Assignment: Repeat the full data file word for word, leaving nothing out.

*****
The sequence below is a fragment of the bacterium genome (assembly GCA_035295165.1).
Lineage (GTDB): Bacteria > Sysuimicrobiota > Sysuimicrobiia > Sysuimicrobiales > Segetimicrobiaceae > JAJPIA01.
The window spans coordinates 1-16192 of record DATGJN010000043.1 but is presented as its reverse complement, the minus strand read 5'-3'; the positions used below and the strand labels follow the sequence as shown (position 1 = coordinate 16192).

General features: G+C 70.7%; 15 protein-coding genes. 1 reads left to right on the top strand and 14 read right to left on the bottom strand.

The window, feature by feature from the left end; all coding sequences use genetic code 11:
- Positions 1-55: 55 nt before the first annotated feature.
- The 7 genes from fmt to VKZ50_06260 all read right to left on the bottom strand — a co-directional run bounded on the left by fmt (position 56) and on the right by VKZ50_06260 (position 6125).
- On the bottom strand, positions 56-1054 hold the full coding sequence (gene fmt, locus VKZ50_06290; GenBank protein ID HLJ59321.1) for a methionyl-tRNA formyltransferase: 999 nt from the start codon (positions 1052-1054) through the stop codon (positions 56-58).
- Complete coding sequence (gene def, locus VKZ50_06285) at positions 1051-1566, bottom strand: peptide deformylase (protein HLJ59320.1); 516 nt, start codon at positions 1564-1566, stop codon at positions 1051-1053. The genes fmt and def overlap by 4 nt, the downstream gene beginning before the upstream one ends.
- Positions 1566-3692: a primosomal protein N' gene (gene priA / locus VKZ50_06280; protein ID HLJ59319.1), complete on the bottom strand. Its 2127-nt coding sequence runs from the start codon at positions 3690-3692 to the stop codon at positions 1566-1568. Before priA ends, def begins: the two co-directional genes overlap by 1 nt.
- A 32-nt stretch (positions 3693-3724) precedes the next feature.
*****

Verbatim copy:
The sequence below is a fragment of the bacterium genome (assembly GCA_035295165.1).
Lineage (GTDB): Bacteria > Sysuimicrobiota > Sysuimicrobiia > Sysuimicrobiales > Segetimicrobiaceae > JAJPIA01.
The window spans coordinates 1-16192 of record DATGJN010000043.1 but is presented as its reverse complement, the minus strand read 5'-3'; the positions used below and the strand labels follow the sequence as shown (position 1 = coordinate 16192).

General features: G+C 70.7%; 15 protein-coding genes. 1 reads left to right on the top strand and 14 read right to left on the bottom strand.

The window, feature by feature from the left end; all coding sequences use genetic code 11:
- Positions 1-55: 55 nt before the first annotated feature.
- The 7 genes from fmt to VKZ50_06260 all read right to left on the bottom strand — a co-directional run bounded on the left by fmt (position 56) and on the right by VKZ50_06260 (position 6125).
- On the bottom strand, positions 56-1054 hold the full coding sequence (gene fmt, locus VKZ50_06290; GenBank protein ID HLJ59321.1) for a methionyl-tRNA formyltransferase: 999 nt from the start codon (positions 1052-1054) through the stop codon (positions 56-58).
- Complete coding sequence (gene def, locus VKZ50_06285) at positions 1051-1566, bottom strand: peptide deformylase (protein HLJ59320.1); 516 nt, start codon at positions 1564-1566, stop codon at positions 1051-1053. The genes fmt and def overlap by 4 nt, the downstream gene beginning before the upstream one ends.
- Positions 1566-3692: a primosomal protein N' gene (gene priA / locus VKZ50_06280; protein ID HLJ59319.1), complete on the bottom strand. Its 2127-nt coding sequence runs from the start codon at positions 3690-3692 to the stop codon at positions 1566-1568. Before priA ends, def begins: the two co-directional genes overlap by 1 nt.
- A 32-nt stretch (positions 3693-3724) precedes the next feature.